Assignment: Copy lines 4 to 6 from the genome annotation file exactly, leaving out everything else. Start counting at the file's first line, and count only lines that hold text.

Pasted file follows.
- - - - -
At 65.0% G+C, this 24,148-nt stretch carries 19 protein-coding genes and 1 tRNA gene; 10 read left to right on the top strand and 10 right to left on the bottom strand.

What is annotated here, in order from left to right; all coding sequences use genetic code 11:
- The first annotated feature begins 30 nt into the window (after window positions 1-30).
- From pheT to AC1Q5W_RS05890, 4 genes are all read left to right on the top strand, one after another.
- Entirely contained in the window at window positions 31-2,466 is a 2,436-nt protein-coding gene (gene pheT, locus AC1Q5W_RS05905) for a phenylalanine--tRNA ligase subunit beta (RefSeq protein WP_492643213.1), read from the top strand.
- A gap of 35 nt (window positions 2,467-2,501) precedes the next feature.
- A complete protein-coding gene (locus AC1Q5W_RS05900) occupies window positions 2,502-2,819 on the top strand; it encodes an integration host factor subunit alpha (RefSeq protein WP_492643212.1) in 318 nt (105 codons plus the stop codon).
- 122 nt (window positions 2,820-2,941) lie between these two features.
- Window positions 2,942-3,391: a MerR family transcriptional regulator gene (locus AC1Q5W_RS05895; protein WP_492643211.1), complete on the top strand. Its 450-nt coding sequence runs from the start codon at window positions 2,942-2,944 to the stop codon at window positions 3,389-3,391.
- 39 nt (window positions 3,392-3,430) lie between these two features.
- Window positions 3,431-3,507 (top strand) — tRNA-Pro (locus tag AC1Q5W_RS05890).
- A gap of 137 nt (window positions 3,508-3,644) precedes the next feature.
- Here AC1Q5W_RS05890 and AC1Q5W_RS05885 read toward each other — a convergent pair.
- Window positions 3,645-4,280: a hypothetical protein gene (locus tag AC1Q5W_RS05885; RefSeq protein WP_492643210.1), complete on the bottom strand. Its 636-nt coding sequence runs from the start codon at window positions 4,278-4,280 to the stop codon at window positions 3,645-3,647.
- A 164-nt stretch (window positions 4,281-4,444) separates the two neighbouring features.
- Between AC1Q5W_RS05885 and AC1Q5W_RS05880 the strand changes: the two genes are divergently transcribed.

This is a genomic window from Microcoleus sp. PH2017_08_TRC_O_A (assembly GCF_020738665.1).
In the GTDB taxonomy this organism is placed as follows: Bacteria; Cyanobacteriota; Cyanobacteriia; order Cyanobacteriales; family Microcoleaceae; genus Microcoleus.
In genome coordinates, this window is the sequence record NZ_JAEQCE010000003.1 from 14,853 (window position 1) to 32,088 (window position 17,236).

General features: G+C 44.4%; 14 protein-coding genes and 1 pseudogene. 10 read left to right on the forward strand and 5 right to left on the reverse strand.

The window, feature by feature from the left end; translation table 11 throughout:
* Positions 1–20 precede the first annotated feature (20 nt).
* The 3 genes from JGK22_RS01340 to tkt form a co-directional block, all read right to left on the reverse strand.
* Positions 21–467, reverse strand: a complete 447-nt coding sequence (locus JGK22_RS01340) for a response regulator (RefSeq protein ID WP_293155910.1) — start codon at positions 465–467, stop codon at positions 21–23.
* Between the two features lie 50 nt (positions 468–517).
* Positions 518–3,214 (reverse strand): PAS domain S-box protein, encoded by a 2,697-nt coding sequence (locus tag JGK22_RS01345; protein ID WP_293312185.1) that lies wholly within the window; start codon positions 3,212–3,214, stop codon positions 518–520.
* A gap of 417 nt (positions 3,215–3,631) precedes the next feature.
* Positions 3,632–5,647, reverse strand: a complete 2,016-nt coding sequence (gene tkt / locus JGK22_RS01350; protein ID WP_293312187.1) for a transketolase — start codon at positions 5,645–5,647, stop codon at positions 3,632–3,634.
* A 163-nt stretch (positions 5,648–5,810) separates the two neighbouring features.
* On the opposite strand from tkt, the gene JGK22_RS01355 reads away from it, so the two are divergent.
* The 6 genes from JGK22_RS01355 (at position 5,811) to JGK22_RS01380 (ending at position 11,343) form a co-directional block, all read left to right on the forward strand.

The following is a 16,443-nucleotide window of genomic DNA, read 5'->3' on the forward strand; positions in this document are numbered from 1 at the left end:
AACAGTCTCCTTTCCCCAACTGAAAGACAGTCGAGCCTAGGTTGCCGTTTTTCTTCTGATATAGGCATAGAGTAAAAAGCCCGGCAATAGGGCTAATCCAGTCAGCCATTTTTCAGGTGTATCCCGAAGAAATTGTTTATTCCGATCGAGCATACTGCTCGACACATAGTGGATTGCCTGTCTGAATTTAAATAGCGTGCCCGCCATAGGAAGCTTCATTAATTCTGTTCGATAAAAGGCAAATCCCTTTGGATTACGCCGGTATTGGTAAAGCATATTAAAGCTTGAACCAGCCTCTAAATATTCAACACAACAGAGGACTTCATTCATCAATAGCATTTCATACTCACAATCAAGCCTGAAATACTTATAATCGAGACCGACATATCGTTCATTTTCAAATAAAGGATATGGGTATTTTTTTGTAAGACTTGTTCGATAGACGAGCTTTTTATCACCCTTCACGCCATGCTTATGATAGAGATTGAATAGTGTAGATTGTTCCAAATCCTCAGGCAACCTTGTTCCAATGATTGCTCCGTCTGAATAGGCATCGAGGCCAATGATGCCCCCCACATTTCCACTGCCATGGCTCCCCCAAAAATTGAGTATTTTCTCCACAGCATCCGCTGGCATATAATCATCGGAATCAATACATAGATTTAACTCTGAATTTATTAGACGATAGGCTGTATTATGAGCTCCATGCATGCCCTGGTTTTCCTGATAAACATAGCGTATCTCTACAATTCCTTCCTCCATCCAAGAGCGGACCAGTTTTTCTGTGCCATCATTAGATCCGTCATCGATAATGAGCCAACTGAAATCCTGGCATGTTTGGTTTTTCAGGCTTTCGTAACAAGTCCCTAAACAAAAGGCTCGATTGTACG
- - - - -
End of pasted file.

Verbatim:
- From pheT to AC1Q5W_RS05890, 4 genes are all read left to right on the top strand, one after another.
- Entirely contained in the window at window positions 31-2,466 is a 2,436-nt protein-coding gene (gene pheT, locus AC1Q5W_RS05905) for a phenylalanine--tRNA ligase subunit beta (RefSeq protein WP_492643213.1), read from the top strand.
- A gap of 35 nt (window positions 2,467-2,501) precedes the next feature.